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More money’s being spent on classroom tech upgrades than ever before. Is the investment worth it?
Maybe not. A new report from Slate magazine argues that technology doesn’t improve education:
“In most of the highest-performing systems, technology is remarkably absent from classrooms,” says Andreas Schleicher, education analyst for the Organization for Economic Cooperation and Development.
“I have no explanation why that is the case, but it does seem that those systems place their efforts primarily on pedagogical practice rather than digital gadgets.”
According to Kristin DeJesus, an American high schooler studying in South Korea through an international study program: “In California, we use white boards, while in Korea they use chalkboards. We have a projector, but that’s about it.”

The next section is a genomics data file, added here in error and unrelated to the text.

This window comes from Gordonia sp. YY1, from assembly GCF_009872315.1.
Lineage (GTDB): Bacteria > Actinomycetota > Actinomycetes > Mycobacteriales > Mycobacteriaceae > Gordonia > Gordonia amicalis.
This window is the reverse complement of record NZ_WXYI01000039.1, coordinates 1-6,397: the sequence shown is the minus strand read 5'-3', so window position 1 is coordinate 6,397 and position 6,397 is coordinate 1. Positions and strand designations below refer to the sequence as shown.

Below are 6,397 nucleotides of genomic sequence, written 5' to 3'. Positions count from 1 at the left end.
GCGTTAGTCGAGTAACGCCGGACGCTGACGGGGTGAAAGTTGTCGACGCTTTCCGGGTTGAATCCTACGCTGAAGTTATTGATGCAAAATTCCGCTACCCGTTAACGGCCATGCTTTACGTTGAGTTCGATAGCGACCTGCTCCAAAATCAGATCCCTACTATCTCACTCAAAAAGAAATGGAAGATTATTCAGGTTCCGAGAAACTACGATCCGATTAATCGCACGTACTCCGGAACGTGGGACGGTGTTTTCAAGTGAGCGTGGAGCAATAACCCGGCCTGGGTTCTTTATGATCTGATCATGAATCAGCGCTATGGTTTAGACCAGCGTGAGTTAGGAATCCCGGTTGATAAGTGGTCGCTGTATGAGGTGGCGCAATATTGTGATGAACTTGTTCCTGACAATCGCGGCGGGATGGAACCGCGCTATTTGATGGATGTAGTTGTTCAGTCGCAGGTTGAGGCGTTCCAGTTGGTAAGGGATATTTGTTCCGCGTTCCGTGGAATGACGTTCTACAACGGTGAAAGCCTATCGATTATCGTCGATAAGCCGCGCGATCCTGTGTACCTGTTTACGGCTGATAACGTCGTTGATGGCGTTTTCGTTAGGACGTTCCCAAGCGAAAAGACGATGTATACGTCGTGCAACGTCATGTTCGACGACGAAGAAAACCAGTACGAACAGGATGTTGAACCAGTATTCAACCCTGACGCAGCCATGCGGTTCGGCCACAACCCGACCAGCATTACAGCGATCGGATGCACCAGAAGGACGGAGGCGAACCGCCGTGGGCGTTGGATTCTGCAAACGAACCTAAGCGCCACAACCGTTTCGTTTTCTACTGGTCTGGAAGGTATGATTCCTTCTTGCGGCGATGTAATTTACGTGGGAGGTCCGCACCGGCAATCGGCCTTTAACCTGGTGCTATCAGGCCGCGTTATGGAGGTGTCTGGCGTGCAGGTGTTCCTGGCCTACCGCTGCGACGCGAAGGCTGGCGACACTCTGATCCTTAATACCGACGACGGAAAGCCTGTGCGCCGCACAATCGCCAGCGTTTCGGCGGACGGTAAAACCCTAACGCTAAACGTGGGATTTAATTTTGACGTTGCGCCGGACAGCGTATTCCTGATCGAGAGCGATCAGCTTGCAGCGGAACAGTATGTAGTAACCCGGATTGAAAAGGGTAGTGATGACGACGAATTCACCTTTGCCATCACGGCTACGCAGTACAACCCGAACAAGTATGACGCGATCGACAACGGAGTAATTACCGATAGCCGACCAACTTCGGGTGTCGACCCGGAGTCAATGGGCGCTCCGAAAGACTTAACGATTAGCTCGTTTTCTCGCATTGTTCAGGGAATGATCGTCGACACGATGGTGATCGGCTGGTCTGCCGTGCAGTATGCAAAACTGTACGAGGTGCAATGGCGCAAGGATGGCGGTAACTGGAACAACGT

DeJesus and her Korean classmates work on computers in school once a week, in computer class.
Technology is better, results aren’t
Despite the technology gap, South Korea consistently ranks at or near the top every year in international exams. In math and science, American high schoolers score in the middle of the pack among other countries.
Technology can be a great educational tool — but it’s not the panacea some experts contend. Including Secretary of Education Arne Duncan:
“In the 21st century, schools can’t be throwbacks to the state of education 50, 20, or even 10 years ago. We must make on-demand, personalized tech applications that are part of students’ daily lives a more strategic part of their academic lives.”
Fifty years ago, America’s schools were producing much better students than today. You could Google it, Mr. Duncan.
Is technology helping students learn more? Share your take in the comments section.